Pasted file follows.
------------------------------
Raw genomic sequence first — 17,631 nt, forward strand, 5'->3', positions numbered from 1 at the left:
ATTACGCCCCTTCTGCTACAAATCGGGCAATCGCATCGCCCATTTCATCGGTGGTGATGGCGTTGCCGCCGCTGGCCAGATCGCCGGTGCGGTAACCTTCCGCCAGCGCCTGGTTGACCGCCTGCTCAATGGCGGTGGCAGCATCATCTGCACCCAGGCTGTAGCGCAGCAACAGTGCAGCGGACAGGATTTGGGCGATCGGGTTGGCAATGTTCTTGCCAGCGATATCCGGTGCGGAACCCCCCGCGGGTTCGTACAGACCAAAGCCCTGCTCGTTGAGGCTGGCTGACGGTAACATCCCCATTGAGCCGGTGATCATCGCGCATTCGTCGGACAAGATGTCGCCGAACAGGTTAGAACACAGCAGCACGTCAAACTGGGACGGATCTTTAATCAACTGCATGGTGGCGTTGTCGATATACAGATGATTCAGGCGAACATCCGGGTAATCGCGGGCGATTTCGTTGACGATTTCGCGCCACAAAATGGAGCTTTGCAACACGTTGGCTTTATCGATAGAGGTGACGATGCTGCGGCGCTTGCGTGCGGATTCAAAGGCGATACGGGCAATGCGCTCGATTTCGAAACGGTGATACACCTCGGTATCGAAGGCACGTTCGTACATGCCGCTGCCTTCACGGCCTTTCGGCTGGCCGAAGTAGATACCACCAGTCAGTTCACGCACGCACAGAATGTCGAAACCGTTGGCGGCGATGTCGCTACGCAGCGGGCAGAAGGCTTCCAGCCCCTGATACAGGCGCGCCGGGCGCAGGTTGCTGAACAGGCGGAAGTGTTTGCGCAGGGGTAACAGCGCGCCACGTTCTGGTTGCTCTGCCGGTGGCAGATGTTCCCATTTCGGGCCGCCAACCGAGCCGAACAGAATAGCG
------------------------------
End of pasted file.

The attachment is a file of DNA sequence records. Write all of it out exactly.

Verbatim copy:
Raw genomic sequence first — 17,631 nt, forward strand, 5'->3', positions numbered from 1 at the left:
ATTACGCCCCTTCTGCTACAAATCGGGCAATCGCATCGCCCATTTCATCGGTGGTGATGGCGTTGCCGCCGCTGGCCAGATCGCCGGTGCGGTAACCTTCCGCCAGCGCCTGGTTGACCGCCTGCTCAATGGCGGTGGCAGCATCATCTGCACCCAGGCTGTAGCGCAGCAACAGTGCAGCGGACAGGATTTGGGCGATCGGGTTGGCAATGTTCTTGCCAGCGATATCCGGTGCGGAACCCCCCGCGGGTTCGTACAGACCAAAGCCCTGCTCGTTGAGGCTGGCTGACGGTAACATCCCCATTGAGCCGGTGATCATCGCGCATTCGTCGGACAAGATGTCGCCGAACAGGTTAGAACACAGCAGCACGTCAAACTGGGACGGATCTTTAATCAACTGCATGGTGGCGTTGTCGATATACAGATGATTCAGGCGAACATCCGGGTAATCGCGGGCGATTTCGTTGACGATTTCGCGCCACAAAATGGAGCTTTGCAACACGTTGGCTTTATCGATAGAGGTGACGATGCTGCGGCGCTTGCGTGCGGATTCAAAGGCGATACGGGCAATGCGCTCGATTTCGAAACGGTGATACACCTCGGTATCGAAGGCACGTTCGTACATGCCGCTGCCTTCACGGCCTTTCGGCTGGCCGAAGTAGATACCACCAGTCAGTTCACGCACGCACAGAATGTCGAAACCGTTGGCGGCGATGTCGCTACGCAGCGGGCAGAAGGCTTCCAGCCCCTGATACAGGCGCGCCGGGCGCAGGTTGCTGAACAGGCGGAAGTGTTTGCGCAGGGGTAACAGCGCGCCACGTTCTGGTTGCTCTGCCGGTGGCAGATGTTCCCATTTCGGGCCGCCAACCGAGCCGAACAGAATAGCG